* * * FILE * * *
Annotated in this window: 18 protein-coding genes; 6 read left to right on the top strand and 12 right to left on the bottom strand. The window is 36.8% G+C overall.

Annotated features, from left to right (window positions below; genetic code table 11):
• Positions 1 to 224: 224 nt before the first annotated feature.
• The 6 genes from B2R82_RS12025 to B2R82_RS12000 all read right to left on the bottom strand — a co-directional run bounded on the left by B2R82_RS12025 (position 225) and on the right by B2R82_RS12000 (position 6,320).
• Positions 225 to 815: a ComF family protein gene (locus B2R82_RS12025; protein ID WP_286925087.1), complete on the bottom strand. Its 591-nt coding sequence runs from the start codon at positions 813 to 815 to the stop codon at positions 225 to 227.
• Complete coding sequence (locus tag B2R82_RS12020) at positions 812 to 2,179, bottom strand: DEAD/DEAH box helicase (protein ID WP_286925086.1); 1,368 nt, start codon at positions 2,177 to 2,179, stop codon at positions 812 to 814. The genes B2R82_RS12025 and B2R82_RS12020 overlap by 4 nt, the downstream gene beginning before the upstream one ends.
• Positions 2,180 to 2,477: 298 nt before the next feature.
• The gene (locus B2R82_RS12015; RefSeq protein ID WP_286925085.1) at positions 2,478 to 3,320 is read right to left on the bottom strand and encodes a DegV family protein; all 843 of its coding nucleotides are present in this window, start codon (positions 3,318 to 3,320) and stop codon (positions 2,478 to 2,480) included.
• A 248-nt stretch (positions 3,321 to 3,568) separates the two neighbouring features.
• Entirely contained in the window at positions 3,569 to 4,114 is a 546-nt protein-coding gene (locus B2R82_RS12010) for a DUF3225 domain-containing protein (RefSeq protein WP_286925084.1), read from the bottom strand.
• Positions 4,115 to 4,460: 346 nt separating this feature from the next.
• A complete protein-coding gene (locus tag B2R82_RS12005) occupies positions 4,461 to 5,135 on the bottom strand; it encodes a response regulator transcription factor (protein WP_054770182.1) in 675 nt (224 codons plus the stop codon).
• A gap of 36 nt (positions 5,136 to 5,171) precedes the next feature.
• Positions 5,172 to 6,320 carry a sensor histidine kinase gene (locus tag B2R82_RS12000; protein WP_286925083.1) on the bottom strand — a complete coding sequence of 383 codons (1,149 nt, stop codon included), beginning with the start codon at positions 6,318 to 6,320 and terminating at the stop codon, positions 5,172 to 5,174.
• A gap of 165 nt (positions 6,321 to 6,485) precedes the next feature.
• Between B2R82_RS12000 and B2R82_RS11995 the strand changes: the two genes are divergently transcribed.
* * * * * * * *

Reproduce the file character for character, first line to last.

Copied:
Annotated in this window: 18 protein-coding genes; 6 read left to right on the top strand and 12 right to left on the bottom strand. The window is 36.8% G+C overall.

Annotated features, from left to right (window positions below; genetic code table 11):
• Positions 1 to 224: 224 nt before the first annotated feature.
• The 6 genes from B2R82_RS12025 to B2R82_RS12000 all read right to left on the bottom strand — a co-directional run bounded on the left by B2R82_RS12025 (position 225) and on the right by B2R82_RS12000 (position 6,320).
• Positions 225 to 815: a ComF family protein gene (locus B2R82_RS12025; protein ID WP_286925087.1), complete on the bottom strand. Its 591-nt coding sequence runs from the start codon at positions 813 to 815 to the stop codon at positions 225 to 227.
• Complete coding sequence (locus tag B2R82_RS12020) at positions 812 to 2,179, bottom strand: DEAD/DEAH box helicase (protein ID WP_286925086.1); 1,368 nt, start codon at positions 2,177 to 2,179, stop codon at positions 812 to 814. The genes B2R82_RS12025 and B2R82_RS12020 overlap by 4 nt, the downstream gene beginning before the upstream one ends.
• Positions 2,180 to 2,477: 298 nt before the next feature.
• The gene (locus B2R82_RS12015; RefSeq protein ID WP_286925085.1) at positions 2,478 to 3,320 is read right to left on the bottom strand and encodes a DegV family protein; all 843 of its coding nucleotides are present in this window, start codon (positions 3,318 to 3,320) and stop codon (positions 2,478 to 2,480) included.
• A 248-nt stretch (positions 3,321 to 3,568) separates the two neighbouring features.
• Entirely contained in the window at positions 3,569 to 4,114 is a 546-nt protein-coding gene (locus B2R82_RS12010) for a DUF3225 domain-containing protein (RefSeq protein WP_286925084.1), read from the bottom strand.
• Positions 4,115 to 4,460: 346 nt separating this feature from the next.
• A complete protein-coding gene (locus tag B2R82_RS12005) occupies positions 4,461 to 5,135 on the bottom strand; it encodes a response regulator transcription factor (protein WP_054770182.1) in 675 nt (224 codons plus the stop codon).
• A gap of 36 nt (positions 5,136 to 5,171) precedes the next feature.
• Positions 5,172 to 6,320 carry a sensor histidine kinase gene (locus tag B2R82_RS12000; protein WP_286925083.1) on the bottom strand — a complete coding sequence of 383 codons (1,149 nt, stop codon included), beginning with the start codon at positions 6,318 to 6,320 and terminating at the stop codon, positions 5,172 to 5,174.
• A gap of 165 nt (positions 6,321 to 6,485) precedes the next feature.
• Between B2R82_RS12000 and B2R82_RS11995 the strand changes: the two genes are divergently transcribed.